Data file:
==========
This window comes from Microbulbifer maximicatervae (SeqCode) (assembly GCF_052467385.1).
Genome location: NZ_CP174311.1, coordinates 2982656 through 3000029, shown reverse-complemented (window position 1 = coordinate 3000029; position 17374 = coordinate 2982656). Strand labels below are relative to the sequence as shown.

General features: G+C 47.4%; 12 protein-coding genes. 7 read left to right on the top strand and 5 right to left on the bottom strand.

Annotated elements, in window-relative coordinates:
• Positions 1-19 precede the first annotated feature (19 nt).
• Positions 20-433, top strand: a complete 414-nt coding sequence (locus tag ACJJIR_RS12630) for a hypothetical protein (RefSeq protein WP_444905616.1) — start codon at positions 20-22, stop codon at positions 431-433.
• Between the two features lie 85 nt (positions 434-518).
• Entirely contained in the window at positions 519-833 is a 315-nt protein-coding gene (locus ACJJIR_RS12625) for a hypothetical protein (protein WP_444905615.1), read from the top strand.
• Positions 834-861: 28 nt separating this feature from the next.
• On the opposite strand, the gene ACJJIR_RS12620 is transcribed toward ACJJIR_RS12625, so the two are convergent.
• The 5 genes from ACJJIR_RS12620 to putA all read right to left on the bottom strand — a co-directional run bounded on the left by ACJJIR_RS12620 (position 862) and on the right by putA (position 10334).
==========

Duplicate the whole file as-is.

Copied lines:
This window comes from Microbulbifer maximicatervae (SeqCode) (assembly GCF_052467385.1).
Genome location: NZ_CP174311.1, coordinates 2982656 through 3000029, shown reverse-complemented (window position 1 = coordinate 3000029; position 17374 = coordinate 2982656). Strand labels below are relative to the sequence as shown.

General features: G+C 47.4%; 12 protein-coding genes. 7 read left to right on the top strand and 5 right to left on the bottom strand.

Annotated elements, in window-relative coordinates:
• Positions 1-19 precede the first annotated feature (19 nt).
• Positions 20-433, top strand: a complete 414-nt coding sequence (locus tag ACJJIR_RS12630) for a hypothetical protein (RefSeq protein WP_444905616.1) — start codon at positions 20-22, stop codon at positions 431-433.
• Between the two features lie 85 nt (positions 434-518).
• Entirely contained in the window at positions 519-833 is a 315-nt protein-coding gene (locus ACJJIR_RS12625) for a hypothetical protein (protein WP_444905615.1), read from the top strand.
• Positions 834-861: 28 nt separating this feature from the next.
• On the opposite strand, the gene ACJJIR_RS12620 is transcribed toward ACJJIR_RS12625, so the two are convergent.
• The 5 genes from ACJJIR_RS12620 to putA all read right to left on the bottom strand — a co-directional run bounded on the left by ACJJIR_RS12620 (position 862) and on the right by putA (position 10334).